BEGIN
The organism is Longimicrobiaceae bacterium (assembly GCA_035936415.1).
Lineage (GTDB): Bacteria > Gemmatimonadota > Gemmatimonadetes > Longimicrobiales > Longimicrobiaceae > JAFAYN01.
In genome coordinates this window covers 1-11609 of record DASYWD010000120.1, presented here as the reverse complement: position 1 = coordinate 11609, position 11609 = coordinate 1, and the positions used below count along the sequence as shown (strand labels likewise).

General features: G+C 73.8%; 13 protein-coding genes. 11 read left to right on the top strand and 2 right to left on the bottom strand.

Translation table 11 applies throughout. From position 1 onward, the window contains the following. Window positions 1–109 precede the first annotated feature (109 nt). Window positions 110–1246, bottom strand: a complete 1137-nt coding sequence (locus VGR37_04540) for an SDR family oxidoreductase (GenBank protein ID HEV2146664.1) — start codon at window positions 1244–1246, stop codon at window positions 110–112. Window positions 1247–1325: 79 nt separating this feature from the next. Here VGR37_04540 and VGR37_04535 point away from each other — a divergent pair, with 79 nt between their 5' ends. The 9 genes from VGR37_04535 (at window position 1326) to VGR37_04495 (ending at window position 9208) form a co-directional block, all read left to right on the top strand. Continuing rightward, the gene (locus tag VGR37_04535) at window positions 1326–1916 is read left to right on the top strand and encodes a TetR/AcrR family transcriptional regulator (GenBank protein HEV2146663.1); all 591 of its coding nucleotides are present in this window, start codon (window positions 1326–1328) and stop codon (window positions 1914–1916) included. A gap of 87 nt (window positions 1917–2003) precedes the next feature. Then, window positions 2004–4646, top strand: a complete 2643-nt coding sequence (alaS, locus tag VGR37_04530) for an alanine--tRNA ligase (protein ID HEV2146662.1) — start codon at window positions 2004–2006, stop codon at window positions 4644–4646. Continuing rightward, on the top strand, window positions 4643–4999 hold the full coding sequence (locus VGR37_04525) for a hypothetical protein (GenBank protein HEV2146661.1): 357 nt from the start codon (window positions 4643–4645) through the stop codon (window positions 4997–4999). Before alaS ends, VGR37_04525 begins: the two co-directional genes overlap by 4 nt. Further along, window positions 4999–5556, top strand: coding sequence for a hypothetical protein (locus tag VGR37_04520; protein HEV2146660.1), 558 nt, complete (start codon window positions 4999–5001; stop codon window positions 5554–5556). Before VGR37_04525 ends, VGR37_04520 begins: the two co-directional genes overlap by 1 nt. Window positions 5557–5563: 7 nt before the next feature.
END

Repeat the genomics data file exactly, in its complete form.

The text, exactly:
The organism is Longimicrobiaceae bacterium (assembly GCA_035936415.1).
Lineage (GTDB): Bacteria > Gemmatimonadota > Gemmatimonadetes > Longimicrobiales > Longimicrobiaceae > JAFAYN01.
In genome coordinates this window covers 1-11609 of record DASYWD010000120.1, presented here as the reverse complement: position 1 = coordinate 11609, position 11609 = coordinate 1, and the positions used below count along the sequence as shown (strand labels likewise).

General features: G+C 73.8%; 13 protein-coding genes. 11 read left to right on the top strand and 2 right to left on the bottom strand.

Translation table 11 applies throughout. From position 1 onward, the window contains the following. Window positions 1–109 precede the first annotated feature (109 nt). Window positions 110–1246, bottom strand: a complete 1137-nt coding sequence (locus VGR37_04540) for an SDR family oxidoreductase (GenBank protein ID HEV2146664.1) — start codon at window positions 1244–1246, stop codon at window positions 110–112. Window positions 1247–1325: 79 nt separating this feature from the next. Here VGR37_04540 and VGR37_04535 point away from each other — a divergent pair, with 79 nt between their 5' ends. The 9 genes from VGR37_04535 (at window position 1326) to VGR37_04495 (ending at window position 9208) form a co-directional block, all read left to right on the top strand. Continuing rightward, the gene (locus tag VGR37_04535) at window positions 1326–1916 is read left to right on the top strand and encodes a TetR/AcrR family transcriptional regulator (GenBank protein HEV2146663.1); all 591 of its coding nucleotides are present in this window, start codon (window positions 1326–1328) and stop codon (window positions 1914–1916) included. A gap of 87 nt (window positions 1917–2003) precedes the next feature. Then, window positions 2004–4646, top strand: a complete 2643-nt coding sequence (alaS, locus tag VGR37_04530) for an alanine--tRNA ligase (protein ID HEV2146662.1) — start codon at window positions 2004–2006, stop codon at window positions 4644–4646. Continuing rightward, on the top strand, window positions 4643–4999 hold the full coding sequence (locus VGR37_04525) for a hypothetical protein (GenBank protein HEV2146661.1): 357 nt from the start codon (window positions 4643–4645) through the stop codon (window positions 4997–4999). Before alaS ends, VGR37_04525 begins: the two co-directional genes overlap by 4 nt. Further along, window positions 4999–5556, top strand: coding sequence for a hypothetical protein (locus tag VGR37_04520; protein HEV2146660.1), 558 nt, complete (start codon window positions 4999–5001; stop codon window positions 5554–5556). Before VGR37_04525 ends, VGR37_04520 begins: the two co-directional genes overlap by 1 nt. Window positions 5557–5563: 7 nt before the next feature.